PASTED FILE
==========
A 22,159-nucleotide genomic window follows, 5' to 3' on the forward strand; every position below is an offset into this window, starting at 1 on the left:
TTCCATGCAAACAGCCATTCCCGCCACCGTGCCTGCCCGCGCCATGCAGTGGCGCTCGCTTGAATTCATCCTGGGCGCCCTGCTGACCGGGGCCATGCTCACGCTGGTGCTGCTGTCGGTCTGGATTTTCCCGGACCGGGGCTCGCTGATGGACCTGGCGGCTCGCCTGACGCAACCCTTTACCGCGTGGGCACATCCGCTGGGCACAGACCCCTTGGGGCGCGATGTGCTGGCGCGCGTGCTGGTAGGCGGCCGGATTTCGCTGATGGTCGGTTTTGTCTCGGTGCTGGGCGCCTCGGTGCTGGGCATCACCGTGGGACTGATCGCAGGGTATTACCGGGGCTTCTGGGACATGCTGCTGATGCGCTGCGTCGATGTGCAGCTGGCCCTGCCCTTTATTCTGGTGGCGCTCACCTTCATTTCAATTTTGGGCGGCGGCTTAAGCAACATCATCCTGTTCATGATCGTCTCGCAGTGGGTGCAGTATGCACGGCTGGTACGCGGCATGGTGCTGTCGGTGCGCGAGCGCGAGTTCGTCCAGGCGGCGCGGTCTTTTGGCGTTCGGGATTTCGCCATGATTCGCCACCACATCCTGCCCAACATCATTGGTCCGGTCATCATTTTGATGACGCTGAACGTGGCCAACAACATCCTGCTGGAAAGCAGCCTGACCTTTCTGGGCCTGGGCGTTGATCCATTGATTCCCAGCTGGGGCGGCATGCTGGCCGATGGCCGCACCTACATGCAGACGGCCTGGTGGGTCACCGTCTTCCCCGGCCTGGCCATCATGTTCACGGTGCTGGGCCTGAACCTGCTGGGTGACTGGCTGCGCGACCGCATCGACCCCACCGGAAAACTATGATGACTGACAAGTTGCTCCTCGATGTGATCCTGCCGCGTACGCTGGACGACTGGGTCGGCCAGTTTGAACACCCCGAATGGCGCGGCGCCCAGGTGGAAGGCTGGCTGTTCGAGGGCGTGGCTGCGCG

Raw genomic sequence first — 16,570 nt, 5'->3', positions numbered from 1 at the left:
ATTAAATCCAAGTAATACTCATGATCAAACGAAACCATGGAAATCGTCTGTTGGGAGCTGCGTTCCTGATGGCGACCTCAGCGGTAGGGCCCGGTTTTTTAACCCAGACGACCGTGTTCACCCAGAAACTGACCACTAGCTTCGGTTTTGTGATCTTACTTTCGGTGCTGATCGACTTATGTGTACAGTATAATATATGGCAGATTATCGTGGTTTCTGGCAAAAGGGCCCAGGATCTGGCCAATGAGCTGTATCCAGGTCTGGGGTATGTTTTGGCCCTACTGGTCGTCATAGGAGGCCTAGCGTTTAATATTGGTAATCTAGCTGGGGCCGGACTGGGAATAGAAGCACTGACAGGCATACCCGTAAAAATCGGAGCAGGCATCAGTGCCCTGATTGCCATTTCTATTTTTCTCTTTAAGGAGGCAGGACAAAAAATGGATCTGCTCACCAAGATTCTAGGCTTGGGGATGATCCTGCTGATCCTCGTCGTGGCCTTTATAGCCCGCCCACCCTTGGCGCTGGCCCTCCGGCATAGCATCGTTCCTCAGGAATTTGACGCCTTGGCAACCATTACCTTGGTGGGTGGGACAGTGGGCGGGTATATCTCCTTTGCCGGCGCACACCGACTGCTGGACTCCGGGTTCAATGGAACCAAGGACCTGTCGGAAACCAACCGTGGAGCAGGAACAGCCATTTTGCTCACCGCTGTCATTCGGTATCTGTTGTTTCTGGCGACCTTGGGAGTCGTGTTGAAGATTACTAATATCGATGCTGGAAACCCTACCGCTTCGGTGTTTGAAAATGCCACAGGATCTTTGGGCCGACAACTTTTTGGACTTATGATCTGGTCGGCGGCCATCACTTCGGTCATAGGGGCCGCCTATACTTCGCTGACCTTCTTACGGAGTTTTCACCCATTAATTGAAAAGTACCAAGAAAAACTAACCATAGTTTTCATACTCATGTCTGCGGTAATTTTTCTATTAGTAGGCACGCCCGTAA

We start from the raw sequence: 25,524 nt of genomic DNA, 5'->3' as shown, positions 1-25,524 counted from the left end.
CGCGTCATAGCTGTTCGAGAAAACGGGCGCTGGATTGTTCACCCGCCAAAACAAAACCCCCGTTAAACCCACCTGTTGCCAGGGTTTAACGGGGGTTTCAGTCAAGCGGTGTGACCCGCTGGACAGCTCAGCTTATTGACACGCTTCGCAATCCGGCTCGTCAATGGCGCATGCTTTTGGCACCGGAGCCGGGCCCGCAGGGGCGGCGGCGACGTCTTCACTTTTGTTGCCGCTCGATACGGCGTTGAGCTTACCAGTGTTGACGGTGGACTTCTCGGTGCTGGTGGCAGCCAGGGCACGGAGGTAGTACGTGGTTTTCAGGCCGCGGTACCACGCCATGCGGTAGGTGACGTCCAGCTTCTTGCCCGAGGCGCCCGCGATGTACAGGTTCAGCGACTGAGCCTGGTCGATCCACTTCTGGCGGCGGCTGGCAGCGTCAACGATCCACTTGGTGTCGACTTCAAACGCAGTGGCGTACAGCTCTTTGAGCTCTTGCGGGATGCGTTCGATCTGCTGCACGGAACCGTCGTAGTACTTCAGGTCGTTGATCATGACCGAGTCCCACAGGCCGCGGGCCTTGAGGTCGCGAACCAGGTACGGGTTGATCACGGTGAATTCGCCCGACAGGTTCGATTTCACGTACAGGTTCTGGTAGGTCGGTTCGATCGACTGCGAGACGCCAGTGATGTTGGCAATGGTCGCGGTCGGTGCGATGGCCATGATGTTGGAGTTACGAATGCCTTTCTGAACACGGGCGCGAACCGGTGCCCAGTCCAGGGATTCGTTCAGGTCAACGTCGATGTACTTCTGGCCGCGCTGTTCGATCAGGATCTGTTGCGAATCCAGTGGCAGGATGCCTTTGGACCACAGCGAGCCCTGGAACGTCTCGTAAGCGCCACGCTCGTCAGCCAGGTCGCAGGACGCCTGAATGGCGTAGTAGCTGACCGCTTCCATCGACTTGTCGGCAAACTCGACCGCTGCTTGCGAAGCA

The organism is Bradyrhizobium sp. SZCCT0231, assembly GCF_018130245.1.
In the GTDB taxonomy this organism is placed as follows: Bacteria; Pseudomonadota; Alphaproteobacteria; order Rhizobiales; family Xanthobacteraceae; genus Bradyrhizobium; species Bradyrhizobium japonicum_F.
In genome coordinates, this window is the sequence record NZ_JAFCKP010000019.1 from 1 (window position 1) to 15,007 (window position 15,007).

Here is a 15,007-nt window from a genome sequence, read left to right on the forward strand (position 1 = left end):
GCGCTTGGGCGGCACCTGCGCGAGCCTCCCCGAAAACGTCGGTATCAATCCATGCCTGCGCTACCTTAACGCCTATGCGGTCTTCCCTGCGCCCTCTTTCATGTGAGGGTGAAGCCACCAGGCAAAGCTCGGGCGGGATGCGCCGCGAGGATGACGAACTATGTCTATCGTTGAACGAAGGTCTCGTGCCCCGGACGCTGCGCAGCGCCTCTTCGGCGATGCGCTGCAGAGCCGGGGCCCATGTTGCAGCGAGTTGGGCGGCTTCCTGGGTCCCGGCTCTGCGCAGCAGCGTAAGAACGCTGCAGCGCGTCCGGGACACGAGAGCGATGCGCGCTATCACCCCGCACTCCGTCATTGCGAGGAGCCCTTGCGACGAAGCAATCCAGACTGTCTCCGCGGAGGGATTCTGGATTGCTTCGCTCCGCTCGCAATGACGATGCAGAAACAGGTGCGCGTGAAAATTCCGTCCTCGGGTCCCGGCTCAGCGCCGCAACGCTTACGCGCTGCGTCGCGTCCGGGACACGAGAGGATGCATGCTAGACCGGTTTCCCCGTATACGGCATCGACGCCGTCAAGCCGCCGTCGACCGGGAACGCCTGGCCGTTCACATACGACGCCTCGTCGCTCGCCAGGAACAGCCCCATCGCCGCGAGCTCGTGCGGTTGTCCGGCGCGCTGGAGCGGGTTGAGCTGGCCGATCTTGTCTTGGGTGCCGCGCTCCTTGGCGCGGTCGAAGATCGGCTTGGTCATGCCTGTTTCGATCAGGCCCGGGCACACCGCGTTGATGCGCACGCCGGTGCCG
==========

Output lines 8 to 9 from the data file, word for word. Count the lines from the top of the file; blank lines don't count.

In the GTDB taxonomy this organism is placed as follows: Bacteria; Pseudomonadota; Alphaproteobacteria; order Rhizobiales; family Xanthobacteraceae; genus Bradyrhizobium; species Bradyrhizobium japonicum_F.
In genome coordinates, this window is the sequence record NZ_JAFCKP010000019.1 from 1 (window position 1) to 15,007 (window position 15,007).